Breakdancing Is Set To Become The Newest Olympic Sport - Men's Health Magazine Australia

Breakdancing Is Set To Become The Newest Olympic Sport

If you grew up watching the Step Up franchise and practicing chaotic dance moves in your living room, get hyped. Breakdancing is officially becoming an Olympic sport for the 2024 Paris Games.

Most Olympic sports have a long and rich history at the Games. Some sports like wrestling and running have been a fixture on the Olympic programme since the ancient Games in Greece. While others like javelin and archery can trace their origins to the battlefield before becoming competitive sports. But now there’s a new kid on the block that’s disrupting the status quo: breakdancing.

The International Olympic Committee’s (IOC) is continuing to modernise the Olympics to attract younger viewers. As part of the IOC’s latest attempt to appeal to young people, breakdancing will debut at the 2023 Summer Olympics in Paris. The IOC and Games organisers frequently shift around included sports, but over the last decade the focus has been on attracting a younger audience with popular new-age sports. In this same vein, surfing, skateboarding and sport climbing will also return after making their debut at the 2020 Games.

The inclusion of breakdancing comes following the approval of a proposal by the Paris Games organisers from 2020. Breakdancing had a trial run at the 2018 Youth Olympics and following positive reports, the IOC approved the sports full inclusion in the 2024 programme.

For new events to be included in the Olympic programme, existing sports must be removed. To make room for breakdancing, karate and baseball have both been dropped. While 41 other proposed sports didn’t quite make the cut. The rejected sports include ocean rowing, parkour, lawn bowls, darts, roller speedskating, ultimate frisbee and esports. Maybe next time.

Most people are familiar with what breakdancing looks like, but how it’s scored is another matter. You would be wrong to assume that breakdancing is entirely subjective. The sport has a complex judging system that does more than simply score competitors based on how cool they look. At the Olympics, competitors will face of one-on-one in dance battles. While a live DJ selects and mixes music, which competitors must adapt their moves to.

The participants take turns trying to out-do each other over multiple rounds. Once the music starts, they have 60 seconds to give their best performance before their opponent attempts to one-up them. The battles are highly strategic. Competitors target their opponents’ weaknesses by performing moves they know their counterparts cannot replicate. As breakdancer and creator of the scoring system Niels ‘Storm’ Robitzky explained to Fast Company, “If I know that your weakness is footwork, I’d do some footwork because I’d know you would not be able to respond.”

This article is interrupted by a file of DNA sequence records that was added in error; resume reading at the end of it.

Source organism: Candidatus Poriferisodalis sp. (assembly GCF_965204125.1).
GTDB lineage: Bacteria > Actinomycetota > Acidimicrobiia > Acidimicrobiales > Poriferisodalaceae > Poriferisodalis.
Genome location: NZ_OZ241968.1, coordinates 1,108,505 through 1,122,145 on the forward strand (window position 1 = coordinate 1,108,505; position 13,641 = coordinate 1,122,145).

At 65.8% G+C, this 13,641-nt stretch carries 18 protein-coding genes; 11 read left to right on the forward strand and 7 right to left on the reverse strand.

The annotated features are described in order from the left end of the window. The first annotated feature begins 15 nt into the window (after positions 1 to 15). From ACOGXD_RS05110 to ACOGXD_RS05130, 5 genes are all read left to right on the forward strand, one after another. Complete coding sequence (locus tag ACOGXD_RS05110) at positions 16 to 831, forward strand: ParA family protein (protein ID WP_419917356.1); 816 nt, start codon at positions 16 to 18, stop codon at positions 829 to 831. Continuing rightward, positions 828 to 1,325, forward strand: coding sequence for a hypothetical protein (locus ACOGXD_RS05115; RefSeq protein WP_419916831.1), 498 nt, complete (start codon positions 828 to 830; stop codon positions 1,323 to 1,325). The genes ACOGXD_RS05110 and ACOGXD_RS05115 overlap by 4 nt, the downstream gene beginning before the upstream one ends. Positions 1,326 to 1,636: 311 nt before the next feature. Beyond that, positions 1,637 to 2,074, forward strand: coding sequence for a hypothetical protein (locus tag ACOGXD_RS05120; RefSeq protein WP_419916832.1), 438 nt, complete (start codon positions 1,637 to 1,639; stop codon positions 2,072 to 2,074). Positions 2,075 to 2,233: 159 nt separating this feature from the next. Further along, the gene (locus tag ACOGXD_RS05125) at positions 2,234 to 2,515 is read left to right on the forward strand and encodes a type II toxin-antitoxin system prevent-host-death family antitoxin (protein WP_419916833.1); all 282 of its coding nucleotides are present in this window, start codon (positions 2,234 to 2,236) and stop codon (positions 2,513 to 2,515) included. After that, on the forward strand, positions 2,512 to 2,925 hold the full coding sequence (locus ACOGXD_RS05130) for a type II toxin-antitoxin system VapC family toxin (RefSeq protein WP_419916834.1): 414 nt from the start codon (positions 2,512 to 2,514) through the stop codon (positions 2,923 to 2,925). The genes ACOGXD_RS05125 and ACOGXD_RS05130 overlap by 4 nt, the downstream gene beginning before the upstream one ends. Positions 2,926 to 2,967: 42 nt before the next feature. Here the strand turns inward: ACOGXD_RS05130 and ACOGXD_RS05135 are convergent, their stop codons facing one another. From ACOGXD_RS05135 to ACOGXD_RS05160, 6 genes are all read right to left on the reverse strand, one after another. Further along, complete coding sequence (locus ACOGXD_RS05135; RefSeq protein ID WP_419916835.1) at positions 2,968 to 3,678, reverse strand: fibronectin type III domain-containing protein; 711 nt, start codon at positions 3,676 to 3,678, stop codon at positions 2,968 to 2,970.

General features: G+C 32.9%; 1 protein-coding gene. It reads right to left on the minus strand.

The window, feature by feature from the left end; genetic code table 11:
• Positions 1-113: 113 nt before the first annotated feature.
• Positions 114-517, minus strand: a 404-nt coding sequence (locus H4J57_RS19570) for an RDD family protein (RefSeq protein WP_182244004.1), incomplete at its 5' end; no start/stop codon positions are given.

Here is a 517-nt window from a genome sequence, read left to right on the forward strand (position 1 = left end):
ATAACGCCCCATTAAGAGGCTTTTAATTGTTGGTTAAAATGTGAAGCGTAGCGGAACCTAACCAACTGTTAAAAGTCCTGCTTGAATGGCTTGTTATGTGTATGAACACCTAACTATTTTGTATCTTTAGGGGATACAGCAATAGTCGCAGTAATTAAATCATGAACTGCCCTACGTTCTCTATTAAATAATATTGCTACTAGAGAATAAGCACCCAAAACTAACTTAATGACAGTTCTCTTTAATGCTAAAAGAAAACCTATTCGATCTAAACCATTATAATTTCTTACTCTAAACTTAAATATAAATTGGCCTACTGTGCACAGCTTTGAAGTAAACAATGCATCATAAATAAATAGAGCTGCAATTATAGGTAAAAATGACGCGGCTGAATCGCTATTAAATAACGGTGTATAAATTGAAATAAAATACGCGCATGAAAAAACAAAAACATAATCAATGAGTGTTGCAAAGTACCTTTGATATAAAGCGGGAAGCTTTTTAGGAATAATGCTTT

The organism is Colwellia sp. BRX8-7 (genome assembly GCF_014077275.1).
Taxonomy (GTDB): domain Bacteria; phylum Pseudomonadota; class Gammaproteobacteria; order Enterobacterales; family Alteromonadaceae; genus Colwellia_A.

Judges use the ‘Trivium system’ to allocate a score to competitors based on the body, mind, and soul of their performance. Body refers to the physical moves made by a competitor. Mind is based on the creativity shown in response to the music and their oppositions moves. And soul represents the intrinsic style and flair of the dancer’s performance.

Breakdancing will officially be known as ‘Breaking’ at the Olympics. An homage to the pioneers of the sport, who coined the term. The breaking style of dance began in the 1970s on the streets of the United States, particularly in New York. Breakdancing is often paired with hip-hop music, as both styles emerged in a similar time period.

Matt Carroll, the CEO of the Australian Olympic Committee, made no attempt to downplay the athletic prowess of breakdancers. “Having watched breaking at the Youth Olympics in Buenos Aires, it is exceptionally athletic. As athletic as any of the other sports in the Olympic Games,” he said.

Breakdancing is a full-body workout. The sport requires a combination of balance, coordination, core strength and upper body strength. It might not be to everyone’s taste but incorporating breakdancing into your training routine can have serious health benefits. With a focus on your core and upper body, breakdancing an ideal forearm and ab burner.

Lowe Napalan, the President of the Australian Breaking Association, believes break dancing has an innate ability to bring people together. “Some of my friends are ten years younger than me and that’s because of breaking,” he told SBS. “It attracts all ages, all different kinds of people, even people with disabilities. It’s awesome.”

There are over 300 competitive breakers in Australia. The nation comes in at 21st in the men’s breakdancing world rankings according to bboyrankingz. But without an individual breaker ranked inside the top 100, it looks unlikely that any Australian’s will be strong medal contenders in Paris. But with the Games still more than a year away, it’s not too late to pick up the sport, become an Olympian and possibly even bring home a medal.

By Cayle Reid

Cayle Reid is a fan of everything sports and fitness. He spends his free time at the gym, on his surfboard or staying up late watching sports in incompatible time zones.

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